ByDavid Opie, writer at
Editor @DavidOpie / [email protected] Still waiting for a Marvel Zombies Ghibli movie directed by Xavier Dolan...
David Opie

While Marvel's blockbusters are busy saving the world in under two hours, their Netflix shows give us fully rounded characters with a finesse never seen before in any comic book adaptations. Thunder Gods and Super Soldiers may grab all the headlines, but it's the blind lawyers and alcoholic P.I.'s who ultimately impress the most, working tirelessly to keep the streets of the MCU safe.

Daredevil undoubtedly set the benchmark extremely high with the story of Matt Murdock and his damaged faith. Marvel then arguably outdid themselves with their follow-up, Jessica Jones, which explored themes of consent and revenge within a comic book context.

[Via Netflix]
[Via Netflix]

The pressure's on, then, for Marvel's third show based on The Defenders. Fortunately, if the reviews are anything to go by, it looks like Luke's first solo outing has shrugged off any potential pitfalls like bullets off Cage's sizeable chest.

How Does Mike Colter's Central Performance Fare?

[Via Netflix]
[Via Netflix]

Alan Sepinwall from Hitfix praises Colter's work in the title role:

"There's an easy confidence to the performance, befitting a character who theoretically can't be hurt and can bend steel bars with his bare hands; he never has to puff out his chest, not only because it's plenty broad at rest, but because he knows he's won almost any potential fight before it's even begun."

EW's Jeff Jensen goes one step further and compares Colter to the most iconic superhero performance of them all:

"Luke Cage is a triumph of representation, and Mike Colter commands the part like a boss. Like Christopher Reeve, Colter holds the screen with confident charisma and makes his too-good-to-be-true dude completely credible."

Remember how great Luke Cage was on Jessica Jones?:

Daniel Fienburg from The Hollywood Reporter commends Colter's portrayal of Cage, but questions whether it's almost too perfect:

"Colter, sometimes filmed surrounded by an almost literal aura of charisma, makes what Luke Cage does seem effortless, which is both a perfect embodiment of one side of the character, but also a slight limiting factor. Colter's smoothness limits the wonder when Luke shows off his power, but also doesn't make room for the takes-a-licking vulnerability that a pulp vigilante needs to have."

Did Marvel Manage To Nail Cage's Cultural Representation?

Evan Narcisse singles out how Luke Cage embodies a whole new facet of the MCU for io9:

"Luke Cage feels like many different swatches of blackness all at once. It's got humor, pathos, and rhythm that are distinct from the other Netflix Marvel shows. It's funkier and pulpier than either Daredevil or Jessica Jones. It has to be, because Luke Cage sketches out a sense of an entire community, one that's a symbol of how black people have thrived in a centuries-old cycle that's had them exoticized and disenfranchised."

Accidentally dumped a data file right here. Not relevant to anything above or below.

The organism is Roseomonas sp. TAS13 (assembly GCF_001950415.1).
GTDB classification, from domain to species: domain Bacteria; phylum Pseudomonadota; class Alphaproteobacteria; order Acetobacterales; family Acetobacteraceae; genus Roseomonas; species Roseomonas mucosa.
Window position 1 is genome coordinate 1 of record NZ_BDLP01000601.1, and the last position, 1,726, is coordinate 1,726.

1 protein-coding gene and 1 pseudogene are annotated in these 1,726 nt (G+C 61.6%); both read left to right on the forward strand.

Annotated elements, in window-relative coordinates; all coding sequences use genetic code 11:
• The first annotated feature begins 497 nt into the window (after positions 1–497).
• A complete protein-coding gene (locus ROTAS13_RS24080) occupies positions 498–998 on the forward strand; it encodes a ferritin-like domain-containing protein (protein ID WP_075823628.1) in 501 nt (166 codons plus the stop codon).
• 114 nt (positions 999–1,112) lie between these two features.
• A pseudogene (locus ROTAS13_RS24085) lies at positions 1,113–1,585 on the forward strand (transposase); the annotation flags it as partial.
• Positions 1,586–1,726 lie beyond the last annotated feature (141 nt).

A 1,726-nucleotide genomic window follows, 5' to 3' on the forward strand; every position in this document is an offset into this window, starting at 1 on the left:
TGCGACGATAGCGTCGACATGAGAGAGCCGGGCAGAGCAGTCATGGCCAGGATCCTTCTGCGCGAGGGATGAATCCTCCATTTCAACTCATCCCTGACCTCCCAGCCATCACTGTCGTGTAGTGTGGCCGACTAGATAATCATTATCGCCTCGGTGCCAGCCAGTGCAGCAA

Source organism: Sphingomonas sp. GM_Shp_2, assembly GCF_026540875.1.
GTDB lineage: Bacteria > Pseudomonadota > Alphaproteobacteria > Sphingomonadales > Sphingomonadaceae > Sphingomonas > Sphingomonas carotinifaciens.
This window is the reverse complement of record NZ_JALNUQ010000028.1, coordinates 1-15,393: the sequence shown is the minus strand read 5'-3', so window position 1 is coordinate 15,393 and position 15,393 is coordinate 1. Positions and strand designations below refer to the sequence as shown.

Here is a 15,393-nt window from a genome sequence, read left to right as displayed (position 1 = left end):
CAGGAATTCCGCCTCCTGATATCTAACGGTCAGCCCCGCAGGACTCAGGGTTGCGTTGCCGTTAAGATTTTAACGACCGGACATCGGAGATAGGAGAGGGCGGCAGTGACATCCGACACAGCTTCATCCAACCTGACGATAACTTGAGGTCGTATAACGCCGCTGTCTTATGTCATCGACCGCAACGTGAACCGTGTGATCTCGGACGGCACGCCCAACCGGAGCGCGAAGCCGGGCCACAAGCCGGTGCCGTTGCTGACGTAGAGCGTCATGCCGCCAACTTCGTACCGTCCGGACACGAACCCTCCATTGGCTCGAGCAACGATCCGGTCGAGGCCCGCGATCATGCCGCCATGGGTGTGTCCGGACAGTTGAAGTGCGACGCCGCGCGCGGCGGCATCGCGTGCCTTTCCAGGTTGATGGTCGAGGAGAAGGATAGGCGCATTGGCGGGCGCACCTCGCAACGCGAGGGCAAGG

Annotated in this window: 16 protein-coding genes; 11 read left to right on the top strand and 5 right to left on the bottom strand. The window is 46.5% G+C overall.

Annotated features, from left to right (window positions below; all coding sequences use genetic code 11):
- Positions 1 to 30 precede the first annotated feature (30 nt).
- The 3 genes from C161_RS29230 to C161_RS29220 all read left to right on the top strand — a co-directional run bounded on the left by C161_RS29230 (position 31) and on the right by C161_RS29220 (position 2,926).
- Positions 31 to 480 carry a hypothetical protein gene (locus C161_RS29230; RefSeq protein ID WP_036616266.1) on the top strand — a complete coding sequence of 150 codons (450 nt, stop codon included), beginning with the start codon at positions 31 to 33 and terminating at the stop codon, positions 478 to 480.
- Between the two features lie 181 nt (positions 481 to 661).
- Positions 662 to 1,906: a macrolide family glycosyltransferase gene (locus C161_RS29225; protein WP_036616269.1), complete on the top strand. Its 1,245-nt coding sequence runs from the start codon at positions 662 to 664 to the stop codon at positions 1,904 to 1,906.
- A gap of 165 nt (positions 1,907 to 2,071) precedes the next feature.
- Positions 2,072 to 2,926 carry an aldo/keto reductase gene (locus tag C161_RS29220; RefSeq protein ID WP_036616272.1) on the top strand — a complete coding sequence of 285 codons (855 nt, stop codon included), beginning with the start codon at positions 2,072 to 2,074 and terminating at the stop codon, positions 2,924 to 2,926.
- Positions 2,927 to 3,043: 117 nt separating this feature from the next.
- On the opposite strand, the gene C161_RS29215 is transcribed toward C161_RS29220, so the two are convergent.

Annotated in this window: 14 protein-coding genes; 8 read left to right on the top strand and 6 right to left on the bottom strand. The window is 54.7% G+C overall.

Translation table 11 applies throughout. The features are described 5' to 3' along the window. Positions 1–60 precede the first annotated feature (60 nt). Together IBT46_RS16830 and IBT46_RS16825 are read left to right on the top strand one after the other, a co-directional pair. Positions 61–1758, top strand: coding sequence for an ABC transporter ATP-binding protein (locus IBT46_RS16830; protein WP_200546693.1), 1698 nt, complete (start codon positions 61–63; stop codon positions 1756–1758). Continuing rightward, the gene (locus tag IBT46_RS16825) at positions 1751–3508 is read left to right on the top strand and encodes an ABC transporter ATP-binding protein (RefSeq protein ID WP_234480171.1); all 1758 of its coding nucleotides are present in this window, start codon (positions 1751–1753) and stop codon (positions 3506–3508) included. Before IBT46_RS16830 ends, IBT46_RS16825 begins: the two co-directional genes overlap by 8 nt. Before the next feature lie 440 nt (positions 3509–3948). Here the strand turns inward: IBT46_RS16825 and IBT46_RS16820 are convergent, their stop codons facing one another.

Bernard Boo points out that Marvel have incorporated Cage's heritage seamlessly into the fabric of the show for We Got This Covered:

"Racial dynamics are used not as extra flavoring to make the show novel or edgy, but as a backbone to keep the characters and larger narrative upright."

[Via Netflix]
[Via Netflix]

Variety's Maureen Ryan outlines exactly why shows like Luke Cage are more important than ever in today's political climate:

"Colter brings a great deal of soulfulness and intelligence to Luke, as well as beautifully calibrated shadings of pain and rage, and the sight of bullets bouncing off the hoodie-clad character carry layers of meaning well beyond the character’s quest to save Harlem. In a time in which images of violence against black men and women are disturbingly commonplace and indicate deeply rooted problems not just in law enforcement but in American society as a whole, watching this man survive any number of encounters with gun-wielding assailants may, for many viewers, provide a deeper kind of catharsis."

Is The Music As Important As Were Led To Believe In The Trailers?

[Via Netflix]
[Via Netflix]

Daniel Fienburg argues that Luke Cage's soundtrack outshines the music in Baz Luhrmann's hip-hop drama, The Get Down:

"Coming close on the heels of The Get Down, Luke Cage has many of the same sonic influences and may in fact outdo Baz Luhrmann's expensive hip-hop drama. Adrian Younge and A Tribe Called Quest veteran Ali Shaheed Muhammad contribute an original score that blurs brassy '70s blaxploitation attitude with more modern rap cuts... On the soundtrack, every needle drop is perfect including cuts from Nina Simone and the show's defining action sequence, which is set to Wu-Tang Clan's 'Bring the Ruckus.' [sic]"

Check out the stunning full-length trailer in its entirety below:

Alan Sepinwall explains how the music expertly captures Cage's heritage for his Hitfix review:

"Though Coker is mostly trying to follow the lead of comics writers like Brian Michael Bendis in bringing Cage into the modern era, the show's soundscape is a mix of contemporary hip-hop (sometimes performed live at Cottonmouth's club) and a fantastic score that calls back to the character's '70s roots."

Will Cornell "Cottonmouth" Stokes Help Solve Marvel's Villain Problem?

[Via Netflix]
[Via Netflix]

Maureen Ryan sums up Cottonmouth's appeal vividly for her Variety review:

"Ali, who has just as much presence as Colter, brings a sense of intense calculation and unpredictable danger to Cottonmouth, and an image of the brutal gangster framed against a portrait of the Notorious B.I.G provides another unforgettable “Luke Cage” visual."

Kyle Pinion of Comics Beat praised the performance of Mahershala Ali's Stokes as Cottonmouth, comparing it favorably to the other Netflix villain we've seen so far: